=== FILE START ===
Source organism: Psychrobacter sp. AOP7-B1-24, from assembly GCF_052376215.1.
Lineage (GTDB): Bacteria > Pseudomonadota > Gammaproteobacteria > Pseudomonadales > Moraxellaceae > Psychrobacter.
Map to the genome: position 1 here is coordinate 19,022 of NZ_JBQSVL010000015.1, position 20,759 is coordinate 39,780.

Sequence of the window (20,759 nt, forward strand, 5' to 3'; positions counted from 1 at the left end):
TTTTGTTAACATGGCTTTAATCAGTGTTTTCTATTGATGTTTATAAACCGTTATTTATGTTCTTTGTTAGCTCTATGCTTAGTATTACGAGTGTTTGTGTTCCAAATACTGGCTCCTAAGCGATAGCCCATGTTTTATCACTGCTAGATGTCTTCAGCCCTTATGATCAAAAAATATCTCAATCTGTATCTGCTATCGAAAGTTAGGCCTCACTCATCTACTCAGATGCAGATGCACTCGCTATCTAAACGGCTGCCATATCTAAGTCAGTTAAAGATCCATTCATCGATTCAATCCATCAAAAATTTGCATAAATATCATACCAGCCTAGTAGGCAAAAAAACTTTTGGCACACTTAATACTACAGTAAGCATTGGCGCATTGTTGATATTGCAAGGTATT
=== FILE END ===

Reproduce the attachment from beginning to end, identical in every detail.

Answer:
Source organism: Psychrobacter sp. AOP7-B1-24, from assembly GCF_052376215.1.
Lineage (GTDB): Bacteria > Pseudomonadota > Gammaproteobacteria > Pseudomonadales > Moraxellaceae > Psychrobacter.
Map to the genome: position 1 here is coordinate 19,022 of NZ_JBQSVL010000015.1, position 20,759 is coordinate 39,780.

Sequence of the window (20,759 nt, forward strand, 5' to 3'; positions counted from 1 at the left end):
TTTTGTTAACATGGCTTTAATCAGTGTTTTCTATTGATGTTTATAAACCGTTATTTATGTTCTTTGTTAGCTCTATGCTTAGTATTACGAGTGTTTGTGTTCCAAATACTGGCTCCTAAGCGATAGCCCATGTTTTATCACTGCTAGATGTCTTCAGCCCTTATGATCAAAAAATATCTCAATCTGTATCTGCTATCGAAAGTTAGGCCTCACTCATCTACTCAGATGCAGATGCACTCGCTATCTAAACGGCTGCCATATCTAAGTCAGTTAAAGATCCATTCATCGATTCAATCCATCAAAAATTTGCATAAATATCATACCAGCCTAGTAGGCAAAAAAACTTTTGGCACACTTAATACTACAGTAAGCATTGGCGCATTGTTGATATTGCAAGGTATT